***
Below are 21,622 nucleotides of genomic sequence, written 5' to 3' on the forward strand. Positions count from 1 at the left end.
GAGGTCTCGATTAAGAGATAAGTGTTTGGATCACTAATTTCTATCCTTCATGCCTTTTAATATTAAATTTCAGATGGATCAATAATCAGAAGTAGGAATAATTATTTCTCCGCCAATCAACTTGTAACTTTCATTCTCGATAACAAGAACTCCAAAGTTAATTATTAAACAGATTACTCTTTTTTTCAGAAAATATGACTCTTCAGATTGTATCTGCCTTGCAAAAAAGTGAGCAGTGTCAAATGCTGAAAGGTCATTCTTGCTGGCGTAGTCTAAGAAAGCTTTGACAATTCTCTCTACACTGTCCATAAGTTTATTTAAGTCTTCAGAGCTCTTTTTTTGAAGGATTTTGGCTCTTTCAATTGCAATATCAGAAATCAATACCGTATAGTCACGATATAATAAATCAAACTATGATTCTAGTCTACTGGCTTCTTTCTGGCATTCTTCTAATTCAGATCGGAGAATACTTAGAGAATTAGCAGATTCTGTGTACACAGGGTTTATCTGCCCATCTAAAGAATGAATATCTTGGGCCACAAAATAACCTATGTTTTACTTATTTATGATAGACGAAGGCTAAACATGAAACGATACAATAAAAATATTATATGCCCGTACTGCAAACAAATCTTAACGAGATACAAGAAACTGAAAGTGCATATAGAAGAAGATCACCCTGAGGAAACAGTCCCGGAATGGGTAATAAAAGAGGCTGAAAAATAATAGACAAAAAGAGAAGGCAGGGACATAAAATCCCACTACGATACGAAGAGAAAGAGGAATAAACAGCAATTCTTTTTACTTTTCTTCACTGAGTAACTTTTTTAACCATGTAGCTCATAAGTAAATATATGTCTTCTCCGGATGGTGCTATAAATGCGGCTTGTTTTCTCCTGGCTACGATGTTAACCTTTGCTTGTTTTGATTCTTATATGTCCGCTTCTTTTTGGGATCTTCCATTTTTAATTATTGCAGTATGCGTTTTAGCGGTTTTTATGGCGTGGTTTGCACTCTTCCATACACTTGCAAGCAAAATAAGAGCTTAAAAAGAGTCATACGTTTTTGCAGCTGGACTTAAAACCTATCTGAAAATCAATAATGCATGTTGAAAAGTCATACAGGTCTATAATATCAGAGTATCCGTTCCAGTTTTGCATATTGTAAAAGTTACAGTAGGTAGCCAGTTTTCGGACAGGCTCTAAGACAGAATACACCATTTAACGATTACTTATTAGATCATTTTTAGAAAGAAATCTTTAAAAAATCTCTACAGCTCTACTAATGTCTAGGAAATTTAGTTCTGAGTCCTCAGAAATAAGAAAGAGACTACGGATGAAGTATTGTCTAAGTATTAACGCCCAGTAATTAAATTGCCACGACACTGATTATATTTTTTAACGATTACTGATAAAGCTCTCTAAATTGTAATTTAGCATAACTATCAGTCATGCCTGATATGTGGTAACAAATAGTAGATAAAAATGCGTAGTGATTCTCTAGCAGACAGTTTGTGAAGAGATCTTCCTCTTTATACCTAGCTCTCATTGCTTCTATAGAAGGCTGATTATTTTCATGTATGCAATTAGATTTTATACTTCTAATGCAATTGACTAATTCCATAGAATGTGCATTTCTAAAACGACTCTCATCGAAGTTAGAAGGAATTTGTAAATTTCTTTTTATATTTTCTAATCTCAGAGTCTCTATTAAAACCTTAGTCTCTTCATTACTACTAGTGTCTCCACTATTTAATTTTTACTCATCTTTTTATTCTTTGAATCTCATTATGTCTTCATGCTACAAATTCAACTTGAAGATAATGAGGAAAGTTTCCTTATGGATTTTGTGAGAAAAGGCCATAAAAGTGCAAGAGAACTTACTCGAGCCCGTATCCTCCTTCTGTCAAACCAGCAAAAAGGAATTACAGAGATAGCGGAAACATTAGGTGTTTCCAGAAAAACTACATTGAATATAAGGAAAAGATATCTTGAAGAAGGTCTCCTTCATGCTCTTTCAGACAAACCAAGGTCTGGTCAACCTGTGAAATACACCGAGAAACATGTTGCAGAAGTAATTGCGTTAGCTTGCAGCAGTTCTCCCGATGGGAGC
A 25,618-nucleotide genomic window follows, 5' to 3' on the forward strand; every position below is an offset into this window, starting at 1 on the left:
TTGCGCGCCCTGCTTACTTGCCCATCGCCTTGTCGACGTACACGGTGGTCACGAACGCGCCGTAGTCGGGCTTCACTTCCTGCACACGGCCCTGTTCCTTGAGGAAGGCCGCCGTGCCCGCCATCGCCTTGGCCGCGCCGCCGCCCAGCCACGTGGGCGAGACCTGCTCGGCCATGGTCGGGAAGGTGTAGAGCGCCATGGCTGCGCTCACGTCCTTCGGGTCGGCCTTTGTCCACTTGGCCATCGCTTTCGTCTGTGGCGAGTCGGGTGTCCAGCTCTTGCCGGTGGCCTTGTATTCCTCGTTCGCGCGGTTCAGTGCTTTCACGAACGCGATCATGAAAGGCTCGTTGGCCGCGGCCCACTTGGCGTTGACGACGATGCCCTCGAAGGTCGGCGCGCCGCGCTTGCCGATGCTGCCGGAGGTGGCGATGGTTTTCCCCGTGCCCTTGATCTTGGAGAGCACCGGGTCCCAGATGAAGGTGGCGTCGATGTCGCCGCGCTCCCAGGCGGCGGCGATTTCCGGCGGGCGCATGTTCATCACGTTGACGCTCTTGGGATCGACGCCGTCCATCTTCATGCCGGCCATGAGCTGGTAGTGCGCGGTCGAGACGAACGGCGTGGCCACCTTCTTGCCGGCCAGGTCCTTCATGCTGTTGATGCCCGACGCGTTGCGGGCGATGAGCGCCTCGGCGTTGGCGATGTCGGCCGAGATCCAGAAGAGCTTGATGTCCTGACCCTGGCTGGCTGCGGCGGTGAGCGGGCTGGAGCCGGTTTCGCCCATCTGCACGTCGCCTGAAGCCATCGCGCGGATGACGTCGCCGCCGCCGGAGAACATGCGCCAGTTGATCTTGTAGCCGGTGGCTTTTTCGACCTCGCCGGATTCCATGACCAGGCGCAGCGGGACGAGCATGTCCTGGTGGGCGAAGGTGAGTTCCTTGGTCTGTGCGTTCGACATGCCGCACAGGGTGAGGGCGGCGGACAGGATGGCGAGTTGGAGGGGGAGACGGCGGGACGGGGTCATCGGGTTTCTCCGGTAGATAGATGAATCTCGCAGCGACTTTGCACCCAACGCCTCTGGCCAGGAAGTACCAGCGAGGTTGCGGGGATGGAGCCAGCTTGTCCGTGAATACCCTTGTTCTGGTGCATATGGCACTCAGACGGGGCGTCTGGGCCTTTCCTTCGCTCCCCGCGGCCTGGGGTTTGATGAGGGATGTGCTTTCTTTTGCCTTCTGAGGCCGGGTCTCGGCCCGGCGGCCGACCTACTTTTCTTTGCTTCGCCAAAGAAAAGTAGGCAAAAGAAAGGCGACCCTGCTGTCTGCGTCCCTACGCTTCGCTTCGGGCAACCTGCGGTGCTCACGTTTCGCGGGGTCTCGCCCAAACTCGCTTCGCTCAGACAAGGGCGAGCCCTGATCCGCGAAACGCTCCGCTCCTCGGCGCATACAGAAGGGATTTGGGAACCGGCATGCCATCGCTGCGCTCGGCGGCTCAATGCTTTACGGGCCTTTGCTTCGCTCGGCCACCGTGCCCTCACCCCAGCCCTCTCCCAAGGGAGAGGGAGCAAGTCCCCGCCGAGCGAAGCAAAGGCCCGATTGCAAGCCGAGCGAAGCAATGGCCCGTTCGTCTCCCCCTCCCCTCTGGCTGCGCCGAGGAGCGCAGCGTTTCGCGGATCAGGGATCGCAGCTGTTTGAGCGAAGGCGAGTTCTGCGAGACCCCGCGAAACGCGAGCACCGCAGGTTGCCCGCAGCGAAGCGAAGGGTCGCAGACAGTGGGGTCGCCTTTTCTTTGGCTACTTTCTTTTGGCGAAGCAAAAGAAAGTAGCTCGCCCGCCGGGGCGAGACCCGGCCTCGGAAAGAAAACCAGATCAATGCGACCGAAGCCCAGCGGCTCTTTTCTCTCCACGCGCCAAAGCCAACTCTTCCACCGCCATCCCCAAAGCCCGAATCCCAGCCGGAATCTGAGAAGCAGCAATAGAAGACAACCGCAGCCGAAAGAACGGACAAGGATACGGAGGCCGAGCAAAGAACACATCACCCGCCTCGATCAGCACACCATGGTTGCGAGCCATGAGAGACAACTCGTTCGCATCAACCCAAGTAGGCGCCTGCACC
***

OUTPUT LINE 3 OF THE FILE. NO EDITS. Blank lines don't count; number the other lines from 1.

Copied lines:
A 25,618-nucleotide genomic window follows, 5' to 3' on the forward strand; every position below is an offset into this window, starting at 1 on the left: